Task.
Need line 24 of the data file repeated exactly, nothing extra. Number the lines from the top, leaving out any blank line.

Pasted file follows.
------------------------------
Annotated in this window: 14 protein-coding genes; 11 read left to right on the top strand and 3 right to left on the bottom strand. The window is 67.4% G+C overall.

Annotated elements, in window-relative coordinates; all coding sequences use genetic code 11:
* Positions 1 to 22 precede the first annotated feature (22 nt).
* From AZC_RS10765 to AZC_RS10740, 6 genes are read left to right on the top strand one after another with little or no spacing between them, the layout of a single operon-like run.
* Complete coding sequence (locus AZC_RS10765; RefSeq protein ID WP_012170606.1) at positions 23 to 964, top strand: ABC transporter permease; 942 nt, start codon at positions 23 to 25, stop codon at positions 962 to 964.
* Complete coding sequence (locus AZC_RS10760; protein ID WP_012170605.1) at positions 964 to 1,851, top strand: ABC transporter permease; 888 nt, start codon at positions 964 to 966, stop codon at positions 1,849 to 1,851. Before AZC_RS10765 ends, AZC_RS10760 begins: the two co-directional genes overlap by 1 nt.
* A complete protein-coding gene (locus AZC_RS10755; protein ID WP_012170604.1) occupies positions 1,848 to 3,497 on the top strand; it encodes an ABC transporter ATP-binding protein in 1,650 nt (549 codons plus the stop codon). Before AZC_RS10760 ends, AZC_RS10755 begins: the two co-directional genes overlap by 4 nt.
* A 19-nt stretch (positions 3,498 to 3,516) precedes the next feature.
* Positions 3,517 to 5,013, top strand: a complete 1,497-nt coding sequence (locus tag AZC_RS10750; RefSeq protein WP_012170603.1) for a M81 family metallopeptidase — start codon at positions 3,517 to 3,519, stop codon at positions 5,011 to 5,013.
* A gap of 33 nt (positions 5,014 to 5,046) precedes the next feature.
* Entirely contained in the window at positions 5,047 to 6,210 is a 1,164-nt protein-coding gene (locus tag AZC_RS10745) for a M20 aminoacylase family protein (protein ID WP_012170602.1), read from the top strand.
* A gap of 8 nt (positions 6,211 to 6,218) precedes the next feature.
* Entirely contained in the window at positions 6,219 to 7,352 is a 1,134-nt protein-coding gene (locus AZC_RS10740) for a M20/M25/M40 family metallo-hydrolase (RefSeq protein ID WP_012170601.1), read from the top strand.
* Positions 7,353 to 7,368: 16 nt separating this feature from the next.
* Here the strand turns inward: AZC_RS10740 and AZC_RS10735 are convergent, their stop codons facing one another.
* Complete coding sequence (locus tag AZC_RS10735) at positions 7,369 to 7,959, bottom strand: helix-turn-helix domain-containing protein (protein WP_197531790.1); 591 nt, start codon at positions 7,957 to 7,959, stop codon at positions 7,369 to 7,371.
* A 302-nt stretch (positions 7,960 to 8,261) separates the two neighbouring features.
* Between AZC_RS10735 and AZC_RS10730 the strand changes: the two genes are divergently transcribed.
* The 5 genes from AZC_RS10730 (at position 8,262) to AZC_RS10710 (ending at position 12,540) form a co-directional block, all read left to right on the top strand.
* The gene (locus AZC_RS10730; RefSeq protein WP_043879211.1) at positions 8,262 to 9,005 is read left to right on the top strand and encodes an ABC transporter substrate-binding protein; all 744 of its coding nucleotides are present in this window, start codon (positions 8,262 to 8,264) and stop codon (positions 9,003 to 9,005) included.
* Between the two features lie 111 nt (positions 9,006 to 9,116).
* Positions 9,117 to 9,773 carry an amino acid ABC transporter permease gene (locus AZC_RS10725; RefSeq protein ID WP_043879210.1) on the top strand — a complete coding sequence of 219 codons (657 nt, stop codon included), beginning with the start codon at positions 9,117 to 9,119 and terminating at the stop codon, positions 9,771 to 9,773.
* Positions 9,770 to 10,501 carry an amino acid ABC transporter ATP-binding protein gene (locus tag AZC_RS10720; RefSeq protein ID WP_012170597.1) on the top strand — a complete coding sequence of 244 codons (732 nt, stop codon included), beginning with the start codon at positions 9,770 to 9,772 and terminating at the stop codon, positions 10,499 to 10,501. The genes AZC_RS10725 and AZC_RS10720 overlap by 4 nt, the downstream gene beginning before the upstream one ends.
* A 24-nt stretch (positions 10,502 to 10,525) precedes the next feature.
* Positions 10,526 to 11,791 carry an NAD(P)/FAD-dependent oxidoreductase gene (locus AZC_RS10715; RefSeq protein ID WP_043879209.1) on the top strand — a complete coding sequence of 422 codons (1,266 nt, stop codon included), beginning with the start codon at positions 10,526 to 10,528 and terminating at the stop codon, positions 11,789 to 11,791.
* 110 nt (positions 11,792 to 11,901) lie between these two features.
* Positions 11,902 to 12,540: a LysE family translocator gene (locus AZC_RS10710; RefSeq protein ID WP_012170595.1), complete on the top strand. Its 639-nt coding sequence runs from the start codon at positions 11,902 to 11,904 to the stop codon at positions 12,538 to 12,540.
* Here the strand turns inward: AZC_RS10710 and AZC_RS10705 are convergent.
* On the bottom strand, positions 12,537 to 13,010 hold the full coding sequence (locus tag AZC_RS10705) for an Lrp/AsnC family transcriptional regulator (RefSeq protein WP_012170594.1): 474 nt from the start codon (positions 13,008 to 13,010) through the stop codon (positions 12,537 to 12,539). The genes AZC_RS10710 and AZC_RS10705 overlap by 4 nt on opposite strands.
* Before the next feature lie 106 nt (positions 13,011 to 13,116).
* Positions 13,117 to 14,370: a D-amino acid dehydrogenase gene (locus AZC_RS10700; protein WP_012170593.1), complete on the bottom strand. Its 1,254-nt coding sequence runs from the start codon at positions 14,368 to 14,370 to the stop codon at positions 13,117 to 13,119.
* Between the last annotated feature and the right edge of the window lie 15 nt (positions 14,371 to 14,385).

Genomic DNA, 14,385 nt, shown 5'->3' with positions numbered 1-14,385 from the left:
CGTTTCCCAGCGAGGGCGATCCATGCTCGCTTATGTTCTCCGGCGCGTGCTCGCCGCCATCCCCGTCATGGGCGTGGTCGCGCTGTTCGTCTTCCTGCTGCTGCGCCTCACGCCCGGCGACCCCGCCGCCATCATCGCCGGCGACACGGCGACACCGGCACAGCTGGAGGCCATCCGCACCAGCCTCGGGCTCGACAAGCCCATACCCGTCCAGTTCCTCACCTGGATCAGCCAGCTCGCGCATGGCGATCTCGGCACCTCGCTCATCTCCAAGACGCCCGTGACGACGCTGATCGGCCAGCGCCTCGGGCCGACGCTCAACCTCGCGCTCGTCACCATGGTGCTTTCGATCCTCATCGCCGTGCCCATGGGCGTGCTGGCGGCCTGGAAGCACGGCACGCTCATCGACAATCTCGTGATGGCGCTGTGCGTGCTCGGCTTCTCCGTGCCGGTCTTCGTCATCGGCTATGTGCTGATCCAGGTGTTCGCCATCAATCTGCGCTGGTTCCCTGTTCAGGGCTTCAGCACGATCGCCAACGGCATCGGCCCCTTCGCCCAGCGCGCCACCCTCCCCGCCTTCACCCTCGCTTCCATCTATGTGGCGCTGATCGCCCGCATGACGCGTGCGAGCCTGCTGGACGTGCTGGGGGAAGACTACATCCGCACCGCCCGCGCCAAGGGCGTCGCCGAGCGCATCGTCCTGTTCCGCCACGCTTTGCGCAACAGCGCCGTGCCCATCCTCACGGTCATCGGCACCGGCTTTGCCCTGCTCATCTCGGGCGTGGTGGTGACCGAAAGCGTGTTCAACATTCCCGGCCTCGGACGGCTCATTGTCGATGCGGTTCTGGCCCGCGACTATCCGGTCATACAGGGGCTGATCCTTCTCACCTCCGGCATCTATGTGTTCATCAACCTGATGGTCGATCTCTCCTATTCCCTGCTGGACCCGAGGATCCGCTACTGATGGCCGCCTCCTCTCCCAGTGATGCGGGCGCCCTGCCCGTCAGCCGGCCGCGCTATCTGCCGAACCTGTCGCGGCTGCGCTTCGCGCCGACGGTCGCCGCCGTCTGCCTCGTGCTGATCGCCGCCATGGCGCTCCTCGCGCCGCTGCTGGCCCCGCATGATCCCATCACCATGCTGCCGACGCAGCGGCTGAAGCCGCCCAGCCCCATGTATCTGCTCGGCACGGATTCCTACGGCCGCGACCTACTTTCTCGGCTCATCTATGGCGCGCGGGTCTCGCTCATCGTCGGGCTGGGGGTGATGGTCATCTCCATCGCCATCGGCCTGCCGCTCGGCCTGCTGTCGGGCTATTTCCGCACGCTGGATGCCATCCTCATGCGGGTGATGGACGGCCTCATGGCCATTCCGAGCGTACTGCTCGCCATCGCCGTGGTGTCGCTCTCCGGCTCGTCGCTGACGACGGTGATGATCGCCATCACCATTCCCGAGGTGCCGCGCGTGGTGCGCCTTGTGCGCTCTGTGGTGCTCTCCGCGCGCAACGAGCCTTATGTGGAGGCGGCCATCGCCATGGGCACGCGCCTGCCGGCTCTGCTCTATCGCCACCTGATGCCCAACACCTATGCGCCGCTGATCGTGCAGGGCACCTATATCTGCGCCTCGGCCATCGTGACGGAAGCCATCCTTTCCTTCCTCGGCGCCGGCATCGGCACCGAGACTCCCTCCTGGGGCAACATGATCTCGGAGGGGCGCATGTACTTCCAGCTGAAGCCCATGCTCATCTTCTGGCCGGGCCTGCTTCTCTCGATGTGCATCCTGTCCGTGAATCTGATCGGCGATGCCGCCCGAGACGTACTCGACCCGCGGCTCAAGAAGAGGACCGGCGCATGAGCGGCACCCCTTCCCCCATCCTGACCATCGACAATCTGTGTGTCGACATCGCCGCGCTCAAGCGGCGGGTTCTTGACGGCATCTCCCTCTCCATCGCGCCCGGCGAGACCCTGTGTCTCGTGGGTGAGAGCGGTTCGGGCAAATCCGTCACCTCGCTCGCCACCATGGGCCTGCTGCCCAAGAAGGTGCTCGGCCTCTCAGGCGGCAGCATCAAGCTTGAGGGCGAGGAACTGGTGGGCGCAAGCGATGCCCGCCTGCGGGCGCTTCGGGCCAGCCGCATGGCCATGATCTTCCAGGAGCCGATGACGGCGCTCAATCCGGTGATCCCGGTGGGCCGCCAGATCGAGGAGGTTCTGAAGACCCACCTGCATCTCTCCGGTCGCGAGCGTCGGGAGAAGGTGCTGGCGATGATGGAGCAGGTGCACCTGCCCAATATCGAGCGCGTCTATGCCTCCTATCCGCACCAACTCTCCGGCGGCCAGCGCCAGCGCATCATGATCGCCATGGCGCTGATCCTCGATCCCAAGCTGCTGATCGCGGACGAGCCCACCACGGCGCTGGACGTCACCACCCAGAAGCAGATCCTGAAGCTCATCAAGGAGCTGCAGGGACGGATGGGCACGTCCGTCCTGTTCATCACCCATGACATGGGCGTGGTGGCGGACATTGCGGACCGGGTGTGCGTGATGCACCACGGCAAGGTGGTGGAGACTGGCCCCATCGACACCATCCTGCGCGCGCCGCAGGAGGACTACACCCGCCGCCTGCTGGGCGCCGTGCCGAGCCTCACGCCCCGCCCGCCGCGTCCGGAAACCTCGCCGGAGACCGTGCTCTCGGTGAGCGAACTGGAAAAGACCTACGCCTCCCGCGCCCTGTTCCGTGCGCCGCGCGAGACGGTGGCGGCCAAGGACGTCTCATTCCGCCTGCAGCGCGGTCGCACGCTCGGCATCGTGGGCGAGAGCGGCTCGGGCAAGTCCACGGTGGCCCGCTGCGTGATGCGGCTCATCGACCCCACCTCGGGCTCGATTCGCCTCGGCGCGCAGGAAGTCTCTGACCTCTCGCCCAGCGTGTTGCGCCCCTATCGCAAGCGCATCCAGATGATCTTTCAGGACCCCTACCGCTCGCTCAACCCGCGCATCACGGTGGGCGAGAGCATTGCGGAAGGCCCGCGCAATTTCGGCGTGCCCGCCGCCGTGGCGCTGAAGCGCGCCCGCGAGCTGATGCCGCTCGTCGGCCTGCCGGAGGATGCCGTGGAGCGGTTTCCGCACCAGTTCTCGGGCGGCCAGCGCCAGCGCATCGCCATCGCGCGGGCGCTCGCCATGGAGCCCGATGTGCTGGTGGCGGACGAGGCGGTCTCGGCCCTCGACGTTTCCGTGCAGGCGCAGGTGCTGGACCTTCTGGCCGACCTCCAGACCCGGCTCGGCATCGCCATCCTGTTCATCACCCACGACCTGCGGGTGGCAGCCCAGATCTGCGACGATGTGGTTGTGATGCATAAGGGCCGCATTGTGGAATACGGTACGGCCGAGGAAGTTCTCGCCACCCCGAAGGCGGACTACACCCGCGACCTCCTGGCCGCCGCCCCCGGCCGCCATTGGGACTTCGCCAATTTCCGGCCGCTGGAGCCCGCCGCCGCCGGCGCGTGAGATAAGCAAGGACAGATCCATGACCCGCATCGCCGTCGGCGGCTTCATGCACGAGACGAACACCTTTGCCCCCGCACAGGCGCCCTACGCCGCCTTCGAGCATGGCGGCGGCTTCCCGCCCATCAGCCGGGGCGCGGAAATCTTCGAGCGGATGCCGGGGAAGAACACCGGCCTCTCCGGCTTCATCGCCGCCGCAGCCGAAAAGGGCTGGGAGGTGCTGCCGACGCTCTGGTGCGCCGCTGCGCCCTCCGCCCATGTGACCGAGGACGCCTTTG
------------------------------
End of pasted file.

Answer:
* A 24-nt stretch (positions 10,502 to 10,525) precedes the next feature.